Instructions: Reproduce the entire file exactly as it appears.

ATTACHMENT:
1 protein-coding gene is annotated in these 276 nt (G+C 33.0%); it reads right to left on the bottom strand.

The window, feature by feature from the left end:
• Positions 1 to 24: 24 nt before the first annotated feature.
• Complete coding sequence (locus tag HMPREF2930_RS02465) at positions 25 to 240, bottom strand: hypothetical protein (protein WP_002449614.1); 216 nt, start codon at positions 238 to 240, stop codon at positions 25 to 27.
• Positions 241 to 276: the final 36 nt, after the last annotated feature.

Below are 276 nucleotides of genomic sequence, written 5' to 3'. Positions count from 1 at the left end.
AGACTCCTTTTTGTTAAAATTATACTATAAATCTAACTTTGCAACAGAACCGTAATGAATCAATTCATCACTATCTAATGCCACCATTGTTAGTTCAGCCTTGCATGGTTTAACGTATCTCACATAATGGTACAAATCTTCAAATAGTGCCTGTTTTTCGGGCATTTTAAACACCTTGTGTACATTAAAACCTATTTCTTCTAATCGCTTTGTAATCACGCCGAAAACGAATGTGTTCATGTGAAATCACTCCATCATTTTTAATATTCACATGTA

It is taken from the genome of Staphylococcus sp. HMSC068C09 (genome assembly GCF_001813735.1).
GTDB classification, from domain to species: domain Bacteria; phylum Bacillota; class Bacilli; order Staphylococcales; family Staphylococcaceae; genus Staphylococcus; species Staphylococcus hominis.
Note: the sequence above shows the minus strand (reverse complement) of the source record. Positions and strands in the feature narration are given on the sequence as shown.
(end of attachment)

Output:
1 protein-coding gene is annotated in these 276 nt (G+C 33.0%); it reads right to left on the bottom strand.

The window, feature by feature from the left end:
• Positions 1 to 24: 24 nt before the first annotated feature.
• Complete coding sequence (locus tag HMPREF2930_RS02465) at positions 25 to 240, bottom strand: hypothetical protein (protein WP_002449614.1); 216 nt, start codon at positions 238 to 240, stop codon at positions 25 to 27.
• Positions 241 to 276: the final 36 nt, after the last annotated feature.

Below are 276 nucleotides of genomic sequence, written 5' to 3'. Positions count from 1 at the left end.
AGACTCCTTTTTGTTAAAATTATACTATAAATCTAACTTTGCAACAGAACCGTAATGAATCAATTCATCACTATCTAATGCCACCATTGTTAGTTCAGCCTTGCATGGTTTAACGTATCTCACATAATGGTACAAATCTTCAAATAGTGCCTGTTTTTCGGGCATTTTAAACACCTTGTGTACATTAAAACCTATTTCTTCTAATCGCTTTGTAATCACGCCGAAAACGAATGTGTTCATGTGAAATCACTCCATCATTTTTAATATTCACATGTA

It is taken from the genome of Staphylococcus sp. HMSC068C09 (genome assembly GCF_001813735.1).
GTDB classification, from domain to species: domain Bacteria; phylum Bacillota; class Bacilli; order Staphylococcales; family Staphylococcaceae; genus Staphylococcus; species Staphylococcus hominis.
Note: the sequence above shows the minus strand (reverse complement) of the source record. Positions and strands in the feature narration are given on the sequence as shown.